Source: BuaNews, csmonitor.com, thenewage.co.za, news4u.co.in,


World Bank: African economy growing

Africa’s overall economy is without a doubt on the right track and may even come up with a quicker financial recovery from the recession when compared to the US. This is based on the World Bank’s Global Economic Prospects report for 2011.

The report, released in mid-January, forecasted that sub-Saharan Africa would most likely improve its gross domestic product (GDP) from 4.7% in 2010 to 5.3% for this year. That number might possibly be bumped upwards to 5.5% in 2012.

The report in particular mentioned that price levels in metals, minerals and oil, along with more significant investment in manufacturing and telecommunications companies, have definitely contributed towards the growth.

As indicated by Phumelele Mbiyo, Standard Bank’s Senior Africa Strategist for Global Market Research, the numbers suggest that economic activity, particularly in relation to mining and construction, is without a doubt growing in the region.

“The reason behind this type of increase is simply because prices for commodities are fairly high and they have enticed investment, in particular from emerging markets such as China,” he said.

Mbiyo is convinced an average person would most likely reap the benefits of these types of optimistic forecasts, as companies have the desire to seek the services of locals.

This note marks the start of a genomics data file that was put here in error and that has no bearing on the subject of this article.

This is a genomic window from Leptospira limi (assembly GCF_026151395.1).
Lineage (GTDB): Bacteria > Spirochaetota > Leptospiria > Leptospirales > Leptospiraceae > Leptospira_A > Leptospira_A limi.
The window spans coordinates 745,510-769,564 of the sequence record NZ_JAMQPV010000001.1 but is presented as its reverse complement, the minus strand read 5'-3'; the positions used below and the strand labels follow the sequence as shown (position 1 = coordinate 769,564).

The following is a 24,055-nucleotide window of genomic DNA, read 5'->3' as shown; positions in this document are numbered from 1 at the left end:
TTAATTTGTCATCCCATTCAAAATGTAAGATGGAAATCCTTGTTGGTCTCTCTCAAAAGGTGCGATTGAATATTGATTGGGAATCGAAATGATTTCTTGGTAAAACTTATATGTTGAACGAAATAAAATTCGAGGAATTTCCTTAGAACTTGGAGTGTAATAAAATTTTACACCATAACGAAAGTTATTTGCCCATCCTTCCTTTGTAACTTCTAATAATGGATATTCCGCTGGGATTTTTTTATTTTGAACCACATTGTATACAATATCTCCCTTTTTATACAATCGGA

“There has already been increased employment of locals within the mining and construction industries. There is certainly destined to be a considerable amount of employment in future, primarily by European and American based companies who have invested heavily in mining in Africa.”

High continental growth

Having said that, the report pointed out the fact that the best growth rates were not necessarily to emerge from South Africa, the region’s traditional economic hub. Rather, the greatest figures originated from countries such as Nigeria, Angola, Kenya, the Republic of Congo, Ethiopia, Mozambique, Botswana, Zambia, Malawi, and Tanzania.

South Africa has been projected at 3.5% for 2011 in contrast to other countries from the other countries in the region were believed to grow at an average of 6.4% for the same year.

Mbiyo outlined that this is simply not for the reason that South Africa’s growth is slowing down, but instead for the reason that other countries are beginning completely new industries now not to mention coming from a low base whereas South Africa had already established exactly the same industrial sectors years ago.

“Angola is set to grow by 7% on average whereas Ghana will average 13% over the following two years. Simply because the latter is beginning to supply oil,” said Mbiyo.

He added that Africa should really at this time concentrate on sustaining growth mainly because the continent continue to lags behind other major developing and developed economies.

Source: mediaclubsouthafrica.com,


How 1Goal made a difference at the UN

The UN Millennium Development Goals Summit came to a close last week. There’s still a lot to sort through from the negotiations and announcements, but a few key facts are already clear.

Firstly, thanks to your help we have made some important strides towards guaranteeing every child the education they deserve. New pledges from several governments including Australia alongside pledges from the World Bank mean a likely increase in aid to primary education by around $700 million a year for the next 5 years.